Life is fragile.Â It’s a thought that can seem like a cliché until an event or series of events occurs in your life to bring you unwillingly face to face with that eternal truth.
That is what lies at the heart of Peter Gil-Sheridan’s What May Fall at Theatre of NOTE.Â Based on his own real-life experience, the play follows a group of people who witness, or are related to those who witness, a catastrophic event in Minneapolis.Â A window washer falls from the IDS tower, the city’s tallest building, and the communal experience of observing this event changes the witnesses’ lives forever — some for the better, some not.
I was drawn to the play, as I personally struggle with staying in touch with that fragility of life.Â In a modern world that constantly tells you that you must get to the next goal, obtain more things to be happy, get to the next achievement to have an identity, it’s so easy to fly past the preciousness of the present.
Life must be lived.Â And it must be contemplated.Â But can you do both at once?Â How can you strive to move forward, but stay in awareness that where you are right now may be the best place you’ll ever be?Â Or the last?Â These are the questions that the play asks, and I found the balance between the simplicity of the question and the complexity of its undertones arresting.
The setting of the play also interests me in how it interacts with the essential action of the play.Â Minneapolis is, of course, an urban setting, and many of the people who witness the event don’t know the victim, but are nonetheless profoundly changed by viewing the death of a stranger.Â The play is talking about how we, in contemporary urban culture, can feel so isolated, so alone, so cut off from any sense of community — but in a flash, can be brought so intimately together by a shared experience of tragedy.
The Newtown shootings occurred during our rehearsal period, and the cast talked about the similarity in seeing something occur so far away from your own world, and yet how the “witnessing” of such a thing, albeit through technology and distance, can change us.Â In our world today, we may not all be experiencing a personal, connected sense of community, but we become a community very quickly by these mass events.
Peter, the author, talked to me at length about the daily experience of walking through an ocean of unknown, unidentified faces when you live in a city, and how those identities can come into a clear, vivid, personal specificity when tragedy strikes. The stranger becomes an individual in a flash.
To illustrate that, the script called for mask work, which I was very excited about. Cristina Bercovitz, a master puppeteer, designed the masks, which are very close to neutral — yet uniquely individual to each character in the play.Â As the people in the story deal with the tenuous nature of their own existence, they must face whatever is in their lives that they must let go of, confront, or embrace to become themselves more fully. The mask work is used to underscore the interplay between collective and individual, as well as to delineate the progression between being stuck to becoming more alive, more vividly human.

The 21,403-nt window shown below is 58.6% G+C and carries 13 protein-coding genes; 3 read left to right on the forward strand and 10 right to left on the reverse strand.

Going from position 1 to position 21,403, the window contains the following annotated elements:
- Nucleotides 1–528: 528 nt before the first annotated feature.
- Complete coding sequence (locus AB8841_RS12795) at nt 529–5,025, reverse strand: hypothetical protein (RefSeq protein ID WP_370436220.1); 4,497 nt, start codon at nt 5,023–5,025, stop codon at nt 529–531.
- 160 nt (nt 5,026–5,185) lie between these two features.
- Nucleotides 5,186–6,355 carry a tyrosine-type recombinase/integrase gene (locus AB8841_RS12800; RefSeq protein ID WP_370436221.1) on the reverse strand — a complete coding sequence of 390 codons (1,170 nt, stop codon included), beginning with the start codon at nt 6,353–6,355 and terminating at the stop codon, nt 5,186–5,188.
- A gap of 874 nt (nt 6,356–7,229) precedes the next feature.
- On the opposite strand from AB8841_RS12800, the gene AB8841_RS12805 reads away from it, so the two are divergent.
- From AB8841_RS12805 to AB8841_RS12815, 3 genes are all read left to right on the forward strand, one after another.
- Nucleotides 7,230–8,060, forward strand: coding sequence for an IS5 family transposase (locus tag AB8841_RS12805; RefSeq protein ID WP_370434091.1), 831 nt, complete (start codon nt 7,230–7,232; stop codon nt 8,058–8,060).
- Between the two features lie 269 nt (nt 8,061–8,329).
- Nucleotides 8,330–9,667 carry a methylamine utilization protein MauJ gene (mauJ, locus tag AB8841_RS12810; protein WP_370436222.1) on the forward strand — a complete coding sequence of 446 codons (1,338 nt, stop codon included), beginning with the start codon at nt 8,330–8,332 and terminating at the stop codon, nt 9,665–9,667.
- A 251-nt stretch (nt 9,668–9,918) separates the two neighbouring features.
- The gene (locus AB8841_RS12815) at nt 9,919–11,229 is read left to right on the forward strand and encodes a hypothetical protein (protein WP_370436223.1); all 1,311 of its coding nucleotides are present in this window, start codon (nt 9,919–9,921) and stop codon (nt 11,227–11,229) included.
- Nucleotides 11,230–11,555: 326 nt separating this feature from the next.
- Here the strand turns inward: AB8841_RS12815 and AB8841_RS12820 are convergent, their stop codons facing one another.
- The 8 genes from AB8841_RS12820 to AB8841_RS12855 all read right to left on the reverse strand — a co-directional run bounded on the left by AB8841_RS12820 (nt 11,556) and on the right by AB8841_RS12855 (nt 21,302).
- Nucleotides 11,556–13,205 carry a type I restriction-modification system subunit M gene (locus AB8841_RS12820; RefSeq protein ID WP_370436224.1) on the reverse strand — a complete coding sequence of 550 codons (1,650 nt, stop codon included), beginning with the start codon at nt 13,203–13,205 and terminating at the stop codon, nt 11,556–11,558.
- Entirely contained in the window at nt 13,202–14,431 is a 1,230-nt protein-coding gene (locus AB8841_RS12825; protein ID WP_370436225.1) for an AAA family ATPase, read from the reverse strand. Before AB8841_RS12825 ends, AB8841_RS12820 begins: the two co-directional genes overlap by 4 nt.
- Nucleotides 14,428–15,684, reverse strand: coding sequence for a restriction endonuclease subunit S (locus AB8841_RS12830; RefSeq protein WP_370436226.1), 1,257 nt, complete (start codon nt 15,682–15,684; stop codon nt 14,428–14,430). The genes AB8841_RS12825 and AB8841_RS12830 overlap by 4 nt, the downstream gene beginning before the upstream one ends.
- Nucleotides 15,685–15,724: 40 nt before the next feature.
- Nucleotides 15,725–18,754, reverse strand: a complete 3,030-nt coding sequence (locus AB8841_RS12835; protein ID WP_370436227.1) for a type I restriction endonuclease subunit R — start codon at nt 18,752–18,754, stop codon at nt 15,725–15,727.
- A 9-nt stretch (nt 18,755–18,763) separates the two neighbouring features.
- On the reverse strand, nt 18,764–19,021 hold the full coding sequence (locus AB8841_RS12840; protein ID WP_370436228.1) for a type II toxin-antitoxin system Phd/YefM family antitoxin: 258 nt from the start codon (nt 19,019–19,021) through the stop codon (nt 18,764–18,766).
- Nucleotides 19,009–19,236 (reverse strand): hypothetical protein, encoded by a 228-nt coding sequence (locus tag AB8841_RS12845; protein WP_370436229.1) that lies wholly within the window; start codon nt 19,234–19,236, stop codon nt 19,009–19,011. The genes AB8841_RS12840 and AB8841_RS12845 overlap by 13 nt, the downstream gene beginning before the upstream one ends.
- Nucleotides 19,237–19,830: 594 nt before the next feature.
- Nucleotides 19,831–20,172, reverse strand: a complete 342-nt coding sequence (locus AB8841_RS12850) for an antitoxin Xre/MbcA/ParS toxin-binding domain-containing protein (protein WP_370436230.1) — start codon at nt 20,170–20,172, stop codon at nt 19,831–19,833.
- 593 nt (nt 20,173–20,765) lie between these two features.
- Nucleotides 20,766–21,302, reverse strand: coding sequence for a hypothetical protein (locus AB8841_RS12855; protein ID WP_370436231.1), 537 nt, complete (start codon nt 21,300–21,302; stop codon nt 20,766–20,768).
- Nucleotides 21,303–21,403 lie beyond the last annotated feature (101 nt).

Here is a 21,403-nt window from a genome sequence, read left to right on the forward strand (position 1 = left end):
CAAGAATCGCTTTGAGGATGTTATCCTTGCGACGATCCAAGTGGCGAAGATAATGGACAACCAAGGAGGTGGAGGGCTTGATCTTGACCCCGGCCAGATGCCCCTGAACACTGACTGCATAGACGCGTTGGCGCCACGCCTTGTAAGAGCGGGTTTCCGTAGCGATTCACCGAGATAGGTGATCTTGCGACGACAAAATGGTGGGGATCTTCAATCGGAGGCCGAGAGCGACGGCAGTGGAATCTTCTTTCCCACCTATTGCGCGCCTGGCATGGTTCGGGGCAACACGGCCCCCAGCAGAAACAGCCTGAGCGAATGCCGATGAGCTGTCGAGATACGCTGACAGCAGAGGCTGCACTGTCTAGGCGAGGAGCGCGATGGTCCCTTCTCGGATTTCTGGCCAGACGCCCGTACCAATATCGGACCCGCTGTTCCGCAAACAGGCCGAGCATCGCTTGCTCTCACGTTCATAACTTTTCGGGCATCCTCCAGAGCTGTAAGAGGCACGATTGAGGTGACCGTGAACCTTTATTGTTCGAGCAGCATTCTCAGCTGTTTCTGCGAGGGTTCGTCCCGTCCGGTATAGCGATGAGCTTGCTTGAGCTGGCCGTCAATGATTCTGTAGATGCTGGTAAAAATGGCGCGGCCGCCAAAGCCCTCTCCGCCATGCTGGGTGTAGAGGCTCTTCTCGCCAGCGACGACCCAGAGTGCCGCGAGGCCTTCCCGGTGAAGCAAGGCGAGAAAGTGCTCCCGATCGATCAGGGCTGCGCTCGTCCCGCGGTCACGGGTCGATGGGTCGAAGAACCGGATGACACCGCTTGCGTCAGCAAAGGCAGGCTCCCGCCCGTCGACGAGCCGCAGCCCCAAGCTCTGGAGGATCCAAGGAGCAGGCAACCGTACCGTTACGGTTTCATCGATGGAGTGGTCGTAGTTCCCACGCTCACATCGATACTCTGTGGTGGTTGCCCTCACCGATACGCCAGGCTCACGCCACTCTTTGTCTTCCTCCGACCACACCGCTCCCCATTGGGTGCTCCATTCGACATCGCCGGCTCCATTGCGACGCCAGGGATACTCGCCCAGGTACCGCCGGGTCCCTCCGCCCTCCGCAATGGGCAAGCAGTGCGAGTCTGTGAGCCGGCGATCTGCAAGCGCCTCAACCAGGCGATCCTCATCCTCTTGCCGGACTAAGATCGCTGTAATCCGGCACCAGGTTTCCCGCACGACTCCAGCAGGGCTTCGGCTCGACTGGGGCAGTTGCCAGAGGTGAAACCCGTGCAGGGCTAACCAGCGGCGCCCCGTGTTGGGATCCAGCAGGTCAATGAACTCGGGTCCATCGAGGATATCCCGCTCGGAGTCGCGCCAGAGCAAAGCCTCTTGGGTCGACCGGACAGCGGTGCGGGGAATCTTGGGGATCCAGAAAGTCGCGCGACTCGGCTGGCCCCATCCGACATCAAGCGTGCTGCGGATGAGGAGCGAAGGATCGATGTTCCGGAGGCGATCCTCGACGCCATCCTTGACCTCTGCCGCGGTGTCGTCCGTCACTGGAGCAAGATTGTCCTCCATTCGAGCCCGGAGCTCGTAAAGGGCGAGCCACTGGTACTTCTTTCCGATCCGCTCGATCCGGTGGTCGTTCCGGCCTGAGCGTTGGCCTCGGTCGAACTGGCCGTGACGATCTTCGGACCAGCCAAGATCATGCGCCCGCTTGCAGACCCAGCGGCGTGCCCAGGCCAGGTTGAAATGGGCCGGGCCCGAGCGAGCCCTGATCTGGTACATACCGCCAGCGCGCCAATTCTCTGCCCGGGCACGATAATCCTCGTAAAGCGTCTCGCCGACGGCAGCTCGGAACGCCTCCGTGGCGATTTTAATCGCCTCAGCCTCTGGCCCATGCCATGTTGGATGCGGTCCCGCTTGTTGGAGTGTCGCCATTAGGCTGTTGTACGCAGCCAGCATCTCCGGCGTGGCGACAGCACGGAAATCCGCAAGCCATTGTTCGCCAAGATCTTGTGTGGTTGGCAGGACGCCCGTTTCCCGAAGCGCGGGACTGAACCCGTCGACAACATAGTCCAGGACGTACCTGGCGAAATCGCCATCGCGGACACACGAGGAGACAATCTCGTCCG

I was excited by the play’s mixture of theatrical styles.Â Many of the scenes are grounded in realism, and yet the play leaves the genre very quickly and touches upon both symbolic theater and expressionism.Â The mask work, combined with sections of the play that use poetry and symbolic imagery, called for an approach that would combine a movement-based method of staging in conjunction with a complex weave of design and acting as unifying elements.Â The cast of actors has been amazing. The piece mixes genres, requiring a physical commitment to exploring movement, to working with masks, on a rake. It’s a huge undertaking, and they have done a inspiring job.
I’ve also been so lucky to have a marvelous design team.Â Ellen Lenbergs beautifully created a space that articulates the tension between isolation and collective, arctic and urban.Â Â John Garofalo’s lighting has been able to transform this abstract set into a myriad of settings with unique and beautiful tones.Â Jonathan Snipes wrote an original score that is both mournful and uplifting in a single stroke, which, to me, is the essence of being right inside the experience of the fragility of life.Â It’s a sad and simple awareness, yet speaks to the very core of what makes life so very beautiful and complex.
What May Fall, Theatre of Note, 1517 N. Cahuenga Blvd. Hollywood.Â 90028. Opens tonight. Thu-Sat 8 pm, Sun 7 pm. No performance Feb. 24. Through March 23. Tickets: $25. www.theatreofnote.com 323-856-8611.
***All What May Fall production photos by Darrett Sanders.
Mary Jo DuPrey is a member of the UCLA faculty for the Ray Bolger Musical Theater Program. In 2008, she received her MFA in directing from UCLA’s School of Theater, Film, and Television where she directed MGM: My Visits with My Grandmother Marta, the workshop production of In the Company of Jane Doe, and an original musical version of Aristophanes’ Lysistrata.Â As a faculty member, she directed Big Love for the UCLA graduate program in acting and Who is Selma Teller? for UCLA’s playwrights’ festival.Â She re-staged a reading of In the Company of Jane Doe for Blank Theatre’s Living Room Series, then mounted a full production of it for Los Angeles Theatre Ensemble. She also directed the world premiere of Arroz Con Pollo by Edward Hernandez at the Complex and The 25th Annual Putnam County Spelling Bee for Gallimaufry Productions. She’s a cum laude graduate of Vassar College, and a recipient of the NYU professional certification in filmmaking.